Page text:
Some call it a fist bump. Others, a “boop.” But the formal name is “touch and go,” or TAG, which clearly illustrates what NASA will attempt to do Tuesday.

The Origins, Spectral Interpretation, Resource Identification, Security-Regolith Explorer (OSIRIS-REx) spacecraft—one of the more convoluted acronyms in NASA’s history—has been orbiting the asteroid Bennu since late 2018, studying the asteroid while scouting for a landing site. On Tuesday, the spacecraft will descend towards the selected site, dubbed Nightingale, extending a robotic arm with a sampling mechanism, called TAGSAM, on the end. If all goes well, that mechanism will touch down on the surface, collect at least 60 grams, and perhaps up to two kilograms, of material, in just five to ten seconds, before the spacecraft pulls away: touch and go. (...)
https://www.thespacereview.com/article/4050/1

195) Applied witchcraft: American communications intelligence satellites during the 1960s
by Dwayne A. Day Monday, October 19, 2020


A TOPHAT communications intelligence satellite launched in 1970. This satellite was about the size of a small refrigerator and gathered up Soviet communications from low Earth orbit. (credit: NRO)

During the Battle of Midway in June 1942, Admiral Chester Nimitz, Commander in Chief of the US Pacific Fleet, monitored the battle from his command center in Pearl Harbor, picking up snippets of radio traffic from both American and Japanese forces. After hearing that American planes had spotted the Japanese carriers and started their attack, Nimitz and his officers heard nothing more from the Japanese carriers for a long period, but then intercepted a message from the Japanese force seeking the location of the American fleet. After another long silence, the Americans intercepted a coded Japanese message. The call sign on the message was Vice Admiral Chuichi Nagumo, whose flagship was the carrier Akagi. But one of the American naval officers present had become an expert at identifying the styles of the Japanese operators who tapped out coded messages. This message was not tapped out by the Akagi’s heavy-handed warrant officer, but instead by the chief radioman in the cruiser Nagara. The Americans concluded from this small bit of evidence that the Akagi had been damaged too heavily to serve as flagship, and Nagumo had shifted his command to the cruiser. In fact, Akagi was in flames, Nagumo had barely escaped alive by climbing down a rope from the ship’s bridge, and the carrier, which had participated in the attack on Pearl Harbor, would sink within the day. (...)
https://www.thespacereview.com/article/4051/1
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« Odpowiedź #56 dnia: Sierpień 25, 2020, 03:44 »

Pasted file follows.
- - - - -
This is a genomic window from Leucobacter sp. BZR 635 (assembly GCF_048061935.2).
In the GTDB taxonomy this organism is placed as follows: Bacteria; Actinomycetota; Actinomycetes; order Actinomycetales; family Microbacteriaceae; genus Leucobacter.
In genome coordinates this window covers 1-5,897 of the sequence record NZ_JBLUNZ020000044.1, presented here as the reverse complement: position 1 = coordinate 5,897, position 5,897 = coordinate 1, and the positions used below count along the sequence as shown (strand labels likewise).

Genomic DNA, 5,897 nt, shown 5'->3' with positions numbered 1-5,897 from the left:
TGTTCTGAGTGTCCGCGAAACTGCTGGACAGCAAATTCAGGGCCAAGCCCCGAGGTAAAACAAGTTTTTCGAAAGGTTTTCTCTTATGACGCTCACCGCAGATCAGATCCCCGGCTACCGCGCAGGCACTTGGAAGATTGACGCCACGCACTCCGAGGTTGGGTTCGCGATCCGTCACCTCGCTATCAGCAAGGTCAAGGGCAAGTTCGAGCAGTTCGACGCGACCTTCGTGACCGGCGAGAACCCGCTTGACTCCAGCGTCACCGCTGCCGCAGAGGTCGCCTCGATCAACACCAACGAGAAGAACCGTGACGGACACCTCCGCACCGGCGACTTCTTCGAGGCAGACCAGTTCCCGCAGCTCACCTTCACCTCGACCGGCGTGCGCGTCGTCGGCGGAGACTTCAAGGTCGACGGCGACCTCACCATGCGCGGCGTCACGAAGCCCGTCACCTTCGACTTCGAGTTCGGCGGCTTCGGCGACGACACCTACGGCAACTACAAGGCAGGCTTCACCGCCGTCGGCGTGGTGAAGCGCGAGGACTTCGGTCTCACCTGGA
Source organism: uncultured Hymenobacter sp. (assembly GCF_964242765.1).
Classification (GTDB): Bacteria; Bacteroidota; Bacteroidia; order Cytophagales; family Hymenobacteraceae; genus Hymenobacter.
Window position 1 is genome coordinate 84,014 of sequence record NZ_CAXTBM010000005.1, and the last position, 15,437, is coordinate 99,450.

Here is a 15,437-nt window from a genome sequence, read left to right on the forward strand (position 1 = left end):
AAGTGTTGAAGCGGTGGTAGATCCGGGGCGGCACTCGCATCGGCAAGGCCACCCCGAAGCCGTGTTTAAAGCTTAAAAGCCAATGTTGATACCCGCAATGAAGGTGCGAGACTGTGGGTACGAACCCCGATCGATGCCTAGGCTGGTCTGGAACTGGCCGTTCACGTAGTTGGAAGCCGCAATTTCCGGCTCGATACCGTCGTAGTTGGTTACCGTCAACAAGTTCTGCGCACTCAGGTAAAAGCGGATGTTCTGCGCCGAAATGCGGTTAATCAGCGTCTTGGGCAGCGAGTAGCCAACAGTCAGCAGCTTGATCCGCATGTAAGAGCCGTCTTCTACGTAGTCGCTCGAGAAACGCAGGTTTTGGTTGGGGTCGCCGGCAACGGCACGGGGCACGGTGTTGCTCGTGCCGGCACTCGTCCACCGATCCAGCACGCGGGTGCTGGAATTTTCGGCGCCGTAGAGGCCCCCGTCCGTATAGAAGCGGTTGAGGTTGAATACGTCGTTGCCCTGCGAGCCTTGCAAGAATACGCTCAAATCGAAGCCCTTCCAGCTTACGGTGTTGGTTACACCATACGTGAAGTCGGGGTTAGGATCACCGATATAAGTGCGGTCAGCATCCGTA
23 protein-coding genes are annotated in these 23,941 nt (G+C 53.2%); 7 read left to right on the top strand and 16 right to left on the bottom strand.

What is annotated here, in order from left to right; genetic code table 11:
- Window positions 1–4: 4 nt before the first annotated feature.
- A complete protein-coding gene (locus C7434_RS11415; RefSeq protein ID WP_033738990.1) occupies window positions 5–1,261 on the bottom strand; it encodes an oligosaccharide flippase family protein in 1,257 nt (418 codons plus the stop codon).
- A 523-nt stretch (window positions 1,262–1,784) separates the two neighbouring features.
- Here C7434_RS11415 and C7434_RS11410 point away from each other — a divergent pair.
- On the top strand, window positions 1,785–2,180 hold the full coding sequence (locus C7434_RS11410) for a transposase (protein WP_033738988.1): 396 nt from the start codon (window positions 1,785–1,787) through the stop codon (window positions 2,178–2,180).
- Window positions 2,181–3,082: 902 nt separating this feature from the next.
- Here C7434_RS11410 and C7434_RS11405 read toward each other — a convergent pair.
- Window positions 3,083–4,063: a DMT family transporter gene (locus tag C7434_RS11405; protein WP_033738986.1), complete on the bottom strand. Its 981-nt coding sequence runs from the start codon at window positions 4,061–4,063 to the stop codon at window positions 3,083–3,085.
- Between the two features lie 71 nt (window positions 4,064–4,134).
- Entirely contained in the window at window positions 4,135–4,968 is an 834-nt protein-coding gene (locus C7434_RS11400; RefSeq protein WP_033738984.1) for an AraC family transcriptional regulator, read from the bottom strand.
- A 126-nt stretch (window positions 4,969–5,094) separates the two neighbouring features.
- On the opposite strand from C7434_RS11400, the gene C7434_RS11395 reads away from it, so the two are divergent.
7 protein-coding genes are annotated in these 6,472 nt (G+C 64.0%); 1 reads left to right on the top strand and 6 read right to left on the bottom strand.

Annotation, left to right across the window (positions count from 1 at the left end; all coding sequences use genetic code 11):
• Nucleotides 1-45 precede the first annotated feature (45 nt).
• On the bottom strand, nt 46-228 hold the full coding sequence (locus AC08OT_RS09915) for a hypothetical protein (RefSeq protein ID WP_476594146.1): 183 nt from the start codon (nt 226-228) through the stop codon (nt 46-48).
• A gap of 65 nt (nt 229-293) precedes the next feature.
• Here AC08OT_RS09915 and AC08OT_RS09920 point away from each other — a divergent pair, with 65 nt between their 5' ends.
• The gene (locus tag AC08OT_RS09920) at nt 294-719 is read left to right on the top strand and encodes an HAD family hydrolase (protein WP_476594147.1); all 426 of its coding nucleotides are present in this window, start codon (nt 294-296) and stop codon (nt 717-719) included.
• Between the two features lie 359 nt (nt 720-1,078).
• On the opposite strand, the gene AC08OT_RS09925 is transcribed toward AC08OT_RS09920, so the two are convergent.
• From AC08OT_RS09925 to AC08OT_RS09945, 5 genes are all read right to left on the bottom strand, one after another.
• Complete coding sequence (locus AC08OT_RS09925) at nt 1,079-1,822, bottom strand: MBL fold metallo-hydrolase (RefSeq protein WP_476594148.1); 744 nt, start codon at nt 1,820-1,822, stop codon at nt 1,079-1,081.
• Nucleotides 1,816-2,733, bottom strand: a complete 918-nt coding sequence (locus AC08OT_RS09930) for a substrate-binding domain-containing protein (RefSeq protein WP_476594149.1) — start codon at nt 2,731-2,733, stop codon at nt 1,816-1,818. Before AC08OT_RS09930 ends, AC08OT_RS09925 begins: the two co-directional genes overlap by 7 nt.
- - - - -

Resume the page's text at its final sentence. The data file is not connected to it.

42/X 2020 [196-200]

196) If we are going forward to the Moon, don’t go back to Apollo
by Christopher Cokinos Monday, October 26, 2020


Aristarchus crater might be a better alternative landing site for the first Artemis missions than an Apollo site, if the south pole of the Moon is ruled out. (credit: NASA/GSFC/Arizona State University)

NASA Administrator James Bridenstine recently surprised the space community by suggesting that the first crewed Artemis surface mission to the Moon, slated for 2024, might not land at the south pole as previously discussed but instead could revisit one of the Apollo landing sites in the easier-to-reach lunar equatorial regions. (...)
https://www.thespacereview.com/article/4052/1

197) From the Truman Proclamation to the Artemis Accords: steps toward establishing a bottom-up framework for governance in space
by Alfred B. Anzaldúa and Cristin Finnigan Monday, October 26, 2020


Should lunar governance for future exploration and other activities be done in a bottom-up or top-down way? (credit: NASA)

Humanity stands at the doorway of an astounding societal transformation. While many people worldwide pass time attending to urgent personal matters or frivolous entertainments, nation states and private parties harbor serious plans to launch missions to the Moon, Mars, and beyond to establish permanent outposts and communities. Such extraterrestrial activity offers vast potential to unleash “infinite opportunity, boundless freedom, and unfettered creativity.”[1] (...)
https://www.thespacereview.com/article/4053/1

198) The Artemis Accords take shape
by Jeff Foust Monday, October 26, 2020


Representatives of the US and seven other nations signed the Artemis Accords in a virtual ceremony October 13. (credit: NASA)